What Does a Urologist Do?
A urologist is a doctor who specializes in the urinary tract and the male reproductive system. They treat diseases that affect the urogenital system, including the kidneys, bladder, ureters, and urethra. They may also specialize in certain areas of medicine, including cancer and women's health. Many urologists also perform reconstructive urology procedures.
Urologists usually complete a residency program of five or six years. The first year is spent learning general surgery; the remaining four or five years are devoted to studying and treating urological disorders. Some programs also include a year dedicated to conducting research. For urologists, this residency is crucial in gaining experience in their field.
Urologists typically work long hours. A urologist may see as many as 25 patients on a typical day. On surgery days, the schedule maybe even longer. A urologist may spend one or two extra hours each week on call. After completing their residency, urologists may choose to become board-certified in the field of urology.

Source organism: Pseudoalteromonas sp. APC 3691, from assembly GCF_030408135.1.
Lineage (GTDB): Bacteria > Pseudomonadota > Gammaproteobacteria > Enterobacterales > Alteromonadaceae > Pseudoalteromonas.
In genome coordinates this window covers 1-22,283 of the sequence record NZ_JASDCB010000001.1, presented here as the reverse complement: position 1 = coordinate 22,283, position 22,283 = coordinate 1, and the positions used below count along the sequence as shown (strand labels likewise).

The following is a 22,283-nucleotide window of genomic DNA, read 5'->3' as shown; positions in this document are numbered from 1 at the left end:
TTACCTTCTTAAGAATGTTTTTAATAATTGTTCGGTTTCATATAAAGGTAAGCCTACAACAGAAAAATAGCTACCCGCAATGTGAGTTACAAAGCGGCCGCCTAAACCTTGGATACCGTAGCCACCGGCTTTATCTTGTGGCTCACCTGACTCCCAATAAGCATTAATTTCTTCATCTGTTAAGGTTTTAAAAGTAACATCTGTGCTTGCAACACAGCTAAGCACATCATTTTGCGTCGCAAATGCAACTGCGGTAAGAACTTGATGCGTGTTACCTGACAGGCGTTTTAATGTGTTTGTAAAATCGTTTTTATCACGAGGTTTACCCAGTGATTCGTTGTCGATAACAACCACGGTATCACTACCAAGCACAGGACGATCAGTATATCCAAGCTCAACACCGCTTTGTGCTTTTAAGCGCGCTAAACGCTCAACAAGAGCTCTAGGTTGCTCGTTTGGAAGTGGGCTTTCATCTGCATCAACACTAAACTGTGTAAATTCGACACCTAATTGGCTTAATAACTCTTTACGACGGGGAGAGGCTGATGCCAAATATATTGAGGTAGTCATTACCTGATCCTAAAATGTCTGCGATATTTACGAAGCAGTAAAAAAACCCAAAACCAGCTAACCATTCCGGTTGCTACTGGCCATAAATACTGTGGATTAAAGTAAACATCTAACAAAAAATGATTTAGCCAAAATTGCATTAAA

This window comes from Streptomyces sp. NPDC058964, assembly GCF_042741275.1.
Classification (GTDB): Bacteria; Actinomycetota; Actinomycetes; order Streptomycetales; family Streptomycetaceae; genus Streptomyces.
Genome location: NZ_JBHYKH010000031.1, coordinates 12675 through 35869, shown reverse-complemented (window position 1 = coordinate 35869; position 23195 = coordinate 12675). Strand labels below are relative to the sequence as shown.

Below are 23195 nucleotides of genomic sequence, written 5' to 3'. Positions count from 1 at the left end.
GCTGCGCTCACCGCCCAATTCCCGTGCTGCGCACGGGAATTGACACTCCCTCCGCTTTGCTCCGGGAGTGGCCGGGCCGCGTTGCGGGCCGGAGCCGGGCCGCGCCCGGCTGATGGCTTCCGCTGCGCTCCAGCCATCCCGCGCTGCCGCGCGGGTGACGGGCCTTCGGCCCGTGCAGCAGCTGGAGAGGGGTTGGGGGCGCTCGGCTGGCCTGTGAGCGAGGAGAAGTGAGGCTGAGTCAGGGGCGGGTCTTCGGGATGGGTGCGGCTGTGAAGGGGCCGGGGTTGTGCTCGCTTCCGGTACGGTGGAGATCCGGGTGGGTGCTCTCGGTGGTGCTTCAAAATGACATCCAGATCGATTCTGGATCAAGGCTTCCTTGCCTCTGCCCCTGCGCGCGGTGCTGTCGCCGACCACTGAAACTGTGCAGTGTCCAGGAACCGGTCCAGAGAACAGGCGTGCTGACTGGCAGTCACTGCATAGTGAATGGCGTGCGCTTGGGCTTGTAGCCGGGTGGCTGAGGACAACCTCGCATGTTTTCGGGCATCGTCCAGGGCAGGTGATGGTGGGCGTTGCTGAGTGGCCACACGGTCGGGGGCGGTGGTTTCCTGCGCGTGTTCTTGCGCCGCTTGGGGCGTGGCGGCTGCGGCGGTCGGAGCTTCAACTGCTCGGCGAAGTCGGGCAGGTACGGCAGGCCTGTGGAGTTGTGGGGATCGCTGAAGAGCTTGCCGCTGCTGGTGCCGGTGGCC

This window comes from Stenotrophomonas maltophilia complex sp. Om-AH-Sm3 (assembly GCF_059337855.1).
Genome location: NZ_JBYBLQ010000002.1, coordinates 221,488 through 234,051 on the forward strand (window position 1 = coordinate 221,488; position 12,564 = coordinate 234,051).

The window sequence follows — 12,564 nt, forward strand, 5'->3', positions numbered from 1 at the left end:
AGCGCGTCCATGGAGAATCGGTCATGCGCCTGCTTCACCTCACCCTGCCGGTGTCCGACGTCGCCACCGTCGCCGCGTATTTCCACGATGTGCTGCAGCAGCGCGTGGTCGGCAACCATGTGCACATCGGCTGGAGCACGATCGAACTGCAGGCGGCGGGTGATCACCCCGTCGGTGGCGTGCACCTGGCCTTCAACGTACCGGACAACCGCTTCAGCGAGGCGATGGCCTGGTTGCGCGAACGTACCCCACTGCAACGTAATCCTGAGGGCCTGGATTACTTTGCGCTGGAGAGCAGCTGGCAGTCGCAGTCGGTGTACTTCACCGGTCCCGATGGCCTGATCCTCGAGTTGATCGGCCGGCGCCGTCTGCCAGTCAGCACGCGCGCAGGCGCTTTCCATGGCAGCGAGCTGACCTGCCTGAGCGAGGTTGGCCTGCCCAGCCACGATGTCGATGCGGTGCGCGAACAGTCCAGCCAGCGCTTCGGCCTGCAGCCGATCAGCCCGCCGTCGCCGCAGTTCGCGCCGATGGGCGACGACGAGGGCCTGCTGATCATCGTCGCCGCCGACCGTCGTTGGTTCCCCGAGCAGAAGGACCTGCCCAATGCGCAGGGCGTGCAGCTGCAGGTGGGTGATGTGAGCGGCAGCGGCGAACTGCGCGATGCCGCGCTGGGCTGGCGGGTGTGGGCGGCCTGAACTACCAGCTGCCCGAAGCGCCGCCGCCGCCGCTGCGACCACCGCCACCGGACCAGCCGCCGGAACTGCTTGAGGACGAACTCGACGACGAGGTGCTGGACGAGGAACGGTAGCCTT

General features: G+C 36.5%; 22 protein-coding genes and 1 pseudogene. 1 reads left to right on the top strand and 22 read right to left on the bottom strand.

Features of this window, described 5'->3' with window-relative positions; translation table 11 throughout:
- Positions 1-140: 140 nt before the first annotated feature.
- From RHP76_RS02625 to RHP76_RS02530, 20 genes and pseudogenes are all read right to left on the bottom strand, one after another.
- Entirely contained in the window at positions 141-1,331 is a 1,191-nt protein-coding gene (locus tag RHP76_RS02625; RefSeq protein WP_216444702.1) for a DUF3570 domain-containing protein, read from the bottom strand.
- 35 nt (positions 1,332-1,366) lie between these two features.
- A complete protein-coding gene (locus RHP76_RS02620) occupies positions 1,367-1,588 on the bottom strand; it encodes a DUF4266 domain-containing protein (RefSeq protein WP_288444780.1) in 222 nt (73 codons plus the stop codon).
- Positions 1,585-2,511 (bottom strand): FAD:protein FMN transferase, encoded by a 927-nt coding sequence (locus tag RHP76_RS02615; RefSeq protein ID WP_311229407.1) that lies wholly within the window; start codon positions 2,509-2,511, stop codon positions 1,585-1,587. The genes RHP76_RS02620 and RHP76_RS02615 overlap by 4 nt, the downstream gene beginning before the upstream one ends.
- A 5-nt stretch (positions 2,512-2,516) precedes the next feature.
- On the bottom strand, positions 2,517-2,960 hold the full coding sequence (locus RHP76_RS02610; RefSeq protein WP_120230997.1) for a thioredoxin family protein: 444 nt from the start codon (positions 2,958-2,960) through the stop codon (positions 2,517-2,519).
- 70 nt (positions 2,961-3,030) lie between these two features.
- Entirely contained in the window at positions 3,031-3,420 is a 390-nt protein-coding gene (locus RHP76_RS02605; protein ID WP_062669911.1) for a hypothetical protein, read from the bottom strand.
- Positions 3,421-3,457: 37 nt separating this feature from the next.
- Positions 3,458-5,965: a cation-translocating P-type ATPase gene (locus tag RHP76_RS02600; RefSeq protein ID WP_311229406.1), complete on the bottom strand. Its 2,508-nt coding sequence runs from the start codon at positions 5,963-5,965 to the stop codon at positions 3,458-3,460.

During a urology appointment, the urologist will take a comprehensive medical history and discuss the different treatment options for a patient's ailment. Urologists also review the rest of the body and diagnose other health problems that may directly or indirectly relate to urologic disorders. The doctor will also ask patients for a complete list of their medications. These medications may include over-the-counter medications and vitamins and supplements.